Senior Scene: Take care with medications to guard your health


Recently, I was reviewing the literature regarding adverse effect of medication and came across data from the Centers for Disease Control and Prevention. According to the CDC, adverse drug reactions result in more than 700,000 visits to hospital emergency rooms every year. Many adverse drug reactions are preventable.

As we age, many of us will develop long-term health conditions that require multiple medications. In addition, many people also take over-the-counter medications, vitamins and supplements, and often don’t report these to the practitioner who oversees their medical care.

To lower the chances of overmedication and adverse drug reactions, as well as polypharmacy (the use of multiple medications with an unclear benefit), there are recommendations formulated by the American Geriatric Society’s Health in Aging Foundation that address this issue.

These eight simple rules can help prevent adverse drug effects:

1. Ask before taking an OTC (over-the-counter medication)

You should always check with your health care provider or pharmacist before taking an OTC drug or supplement to avoid negative interactions with the prescription medications you are taking. For example: Some OTC medications can increase or decrease the concentrations of prescription medications you need to take for a medical problem.

2. Make a list of your medications and keep it updated

It is always helpful and safe to maintain an updated list of all medications you take, including OTC drugs, vitamins, supplements, herbal or other remedies. This list should be shared with all your health care providers during appointments.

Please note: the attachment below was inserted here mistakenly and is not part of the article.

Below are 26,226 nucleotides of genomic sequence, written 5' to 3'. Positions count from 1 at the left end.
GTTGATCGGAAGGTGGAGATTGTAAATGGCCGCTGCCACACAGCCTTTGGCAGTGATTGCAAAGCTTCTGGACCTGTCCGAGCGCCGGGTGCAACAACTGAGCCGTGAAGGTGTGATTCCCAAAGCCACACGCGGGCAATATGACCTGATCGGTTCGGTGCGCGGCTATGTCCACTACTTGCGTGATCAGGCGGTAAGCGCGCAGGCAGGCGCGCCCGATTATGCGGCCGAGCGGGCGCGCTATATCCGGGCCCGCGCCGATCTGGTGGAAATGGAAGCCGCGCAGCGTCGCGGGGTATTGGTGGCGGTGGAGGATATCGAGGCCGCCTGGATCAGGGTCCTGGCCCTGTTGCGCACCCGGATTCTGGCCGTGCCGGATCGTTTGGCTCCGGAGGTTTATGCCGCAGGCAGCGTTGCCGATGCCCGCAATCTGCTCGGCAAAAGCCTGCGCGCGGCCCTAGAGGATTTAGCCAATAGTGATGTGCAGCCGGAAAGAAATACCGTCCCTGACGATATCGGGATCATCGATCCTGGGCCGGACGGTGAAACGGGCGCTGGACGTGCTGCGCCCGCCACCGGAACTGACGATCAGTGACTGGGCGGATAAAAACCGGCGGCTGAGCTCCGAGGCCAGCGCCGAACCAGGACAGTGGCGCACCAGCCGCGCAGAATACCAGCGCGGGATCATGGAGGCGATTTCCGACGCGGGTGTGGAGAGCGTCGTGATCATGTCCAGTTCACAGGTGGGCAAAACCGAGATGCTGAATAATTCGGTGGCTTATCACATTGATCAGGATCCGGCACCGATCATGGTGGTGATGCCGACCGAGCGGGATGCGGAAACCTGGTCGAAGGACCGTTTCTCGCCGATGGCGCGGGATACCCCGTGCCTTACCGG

3. Review your medications

Periodically review your medications with your health care provider and ask if you still need to take each one at the current dosage.

4. Ask questions

Any time a new medication or a new dosage is prescribed for you ask questions. Nothing is wrong with that! You want to know the purpose of the medication, side effects it can cause, how to take the medication correctly, what happens if you miss a dose, and if a generic form of the medicatioin is available.

5. Organize your medications

Keep your medications organized: Use weekly boxes to keep track of your medications. It is wise to refill your weekly medication organizer or pill dispenser the same day each week. This simple procedure will help you avoid accidentally taking too much or too little of a medication.

6. Follow directions

Take medications as prescribed by your health care provider. Do not double the dosage of a medication if you missed a dose. Contact your physician if in doubt as to how to proceed.

7. Report problems

Report problems to your health care provider as soon as you develop a reaction to a newly prescribed medication. Some adverse reactions may require immediate care.

8. Medications don’t’s

Do not share medications: Only take a medication that was prescribed for you.

Do not take expired medications: Check your medications for the expiration date. Older medications should be disposed of. Ask your physician or pharmacist how to do this in a safe way.

Do not discontinue taking medications on your own: If you wish to discontinue a medication, talk it over first with your health care provider.

Do not drink alcohol when you take medications for pain, sleep, anxiety or depression.

These sensible and simple suggestions can help you manage your medications in a safe way.

For your health, take medications safely!

Dr. Maria Camargo is a primary care practitioner with Bassett Healthcare Network. She specializes in geriatrics and is certified by the American Board of Internal Medicine, American Board of Geriatrics and the American Board of Hospice and Palliative Care.

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